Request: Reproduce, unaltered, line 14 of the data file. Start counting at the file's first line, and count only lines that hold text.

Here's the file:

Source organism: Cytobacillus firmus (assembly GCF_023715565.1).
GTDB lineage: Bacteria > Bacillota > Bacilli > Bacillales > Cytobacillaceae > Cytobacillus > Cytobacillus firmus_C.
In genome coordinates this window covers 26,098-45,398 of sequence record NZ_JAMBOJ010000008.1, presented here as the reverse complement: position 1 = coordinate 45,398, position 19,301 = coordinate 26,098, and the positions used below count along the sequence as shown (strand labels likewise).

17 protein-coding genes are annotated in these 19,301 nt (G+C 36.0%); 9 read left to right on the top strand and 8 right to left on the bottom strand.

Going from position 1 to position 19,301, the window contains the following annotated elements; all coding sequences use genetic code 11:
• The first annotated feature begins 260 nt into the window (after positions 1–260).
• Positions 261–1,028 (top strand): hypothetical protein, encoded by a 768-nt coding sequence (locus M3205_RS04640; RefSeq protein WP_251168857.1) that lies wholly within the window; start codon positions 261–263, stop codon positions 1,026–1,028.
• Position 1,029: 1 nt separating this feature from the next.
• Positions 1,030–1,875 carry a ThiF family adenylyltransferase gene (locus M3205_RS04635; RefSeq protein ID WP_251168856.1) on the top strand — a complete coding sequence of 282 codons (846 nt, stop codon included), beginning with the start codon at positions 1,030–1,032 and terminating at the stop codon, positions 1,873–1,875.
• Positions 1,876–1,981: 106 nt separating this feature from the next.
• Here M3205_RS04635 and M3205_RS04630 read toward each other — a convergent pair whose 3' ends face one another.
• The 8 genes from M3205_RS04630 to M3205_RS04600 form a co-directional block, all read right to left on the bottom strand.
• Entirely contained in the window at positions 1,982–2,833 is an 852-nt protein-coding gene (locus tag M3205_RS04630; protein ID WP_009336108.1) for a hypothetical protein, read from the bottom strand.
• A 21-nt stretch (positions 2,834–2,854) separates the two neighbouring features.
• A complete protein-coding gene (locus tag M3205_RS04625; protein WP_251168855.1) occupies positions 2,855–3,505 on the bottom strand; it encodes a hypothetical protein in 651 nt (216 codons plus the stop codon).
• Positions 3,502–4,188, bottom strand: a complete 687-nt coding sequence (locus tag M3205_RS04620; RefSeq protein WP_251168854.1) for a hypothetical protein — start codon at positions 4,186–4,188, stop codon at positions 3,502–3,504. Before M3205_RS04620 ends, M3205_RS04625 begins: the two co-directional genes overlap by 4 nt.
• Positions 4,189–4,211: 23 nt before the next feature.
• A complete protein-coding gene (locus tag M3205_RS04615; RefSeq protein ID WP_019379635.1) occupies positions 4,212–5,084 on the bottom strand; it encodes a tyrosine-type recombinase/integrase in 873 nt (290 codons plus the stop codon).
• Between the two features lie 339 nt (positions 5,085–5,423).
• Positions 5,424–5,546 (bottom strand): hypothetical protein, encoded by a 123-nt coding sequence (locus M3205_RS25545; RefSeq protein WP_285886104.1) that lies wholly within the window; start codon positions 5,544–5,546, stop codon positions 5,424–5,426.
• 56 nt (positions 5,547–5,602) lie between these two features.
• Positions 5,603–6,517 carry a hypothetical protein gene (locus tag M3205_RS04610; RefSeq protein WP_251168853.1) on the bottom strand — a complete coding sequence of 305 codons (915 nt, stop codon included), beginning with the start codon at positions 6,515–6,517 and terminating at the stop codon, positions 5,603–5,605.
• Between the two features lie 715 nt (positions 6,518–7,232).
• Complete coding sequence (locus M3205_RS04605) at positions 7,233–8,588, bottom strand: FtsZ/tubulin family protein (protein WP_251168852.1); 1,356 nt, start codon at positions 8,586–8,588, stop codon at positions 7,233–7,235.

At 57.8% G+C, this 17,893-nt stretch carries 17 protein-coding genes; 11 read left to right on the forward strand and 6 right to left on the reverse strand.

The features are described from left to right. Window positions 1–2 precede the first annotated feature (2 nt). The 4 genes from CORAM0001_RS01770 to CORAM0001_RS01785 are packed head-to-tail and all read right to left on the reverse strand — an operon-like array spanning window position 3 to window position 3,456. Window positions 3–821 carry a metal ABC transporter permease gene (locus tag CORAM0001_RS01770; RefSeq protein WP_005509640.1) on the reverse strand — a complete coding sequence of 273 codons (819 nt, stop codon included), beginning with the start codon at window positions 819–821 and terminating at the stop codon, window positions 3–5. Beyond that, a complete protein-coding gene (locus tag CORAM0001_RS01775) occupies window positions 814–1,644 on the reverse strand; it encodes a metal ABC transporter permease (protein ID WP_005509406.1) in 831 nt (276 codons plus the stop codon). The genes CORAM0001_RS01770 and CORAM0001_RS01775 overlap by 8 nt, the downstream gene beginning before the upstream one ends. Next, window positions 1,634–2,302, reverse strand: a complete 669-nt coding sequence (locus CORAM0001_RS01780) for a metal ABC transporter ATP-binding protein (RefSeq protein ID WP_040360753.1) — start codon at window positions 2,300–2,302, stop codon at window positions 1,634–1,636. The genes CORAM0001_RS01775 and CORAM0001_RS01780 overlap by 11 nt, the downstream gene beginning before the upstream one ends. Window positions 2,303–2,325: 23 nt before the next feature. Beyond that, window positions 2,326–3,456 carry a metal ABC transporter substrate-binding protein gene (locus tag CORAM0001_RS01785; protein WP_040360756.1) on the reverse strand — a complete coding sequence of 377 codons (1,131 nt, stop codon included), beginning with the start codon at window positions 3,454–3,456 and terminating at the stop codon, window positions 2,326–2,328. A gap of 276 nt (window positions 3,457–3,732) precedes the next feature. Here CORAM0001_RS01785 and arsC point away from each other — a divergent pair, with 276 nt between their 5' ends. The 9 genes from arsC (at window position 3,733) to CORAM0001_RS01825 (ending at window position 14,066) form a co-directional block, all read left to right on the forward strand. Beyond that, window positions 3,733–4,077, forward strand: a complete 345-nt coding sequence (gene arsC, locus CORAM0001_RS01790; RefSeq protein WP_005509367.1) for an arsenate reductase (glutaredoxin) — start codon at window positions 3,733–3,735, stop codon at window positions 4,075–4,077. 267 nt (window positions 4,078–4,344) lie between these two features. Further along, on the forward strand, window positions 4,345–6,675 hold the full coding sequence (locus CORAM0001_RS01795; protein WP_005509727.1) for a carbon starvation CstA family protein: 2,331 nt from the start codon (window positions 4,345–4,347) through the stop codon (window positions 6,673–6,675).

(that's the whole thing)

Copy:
• A 21-nt stretch (positions 2,834–2,854) separates the two neighbouring features.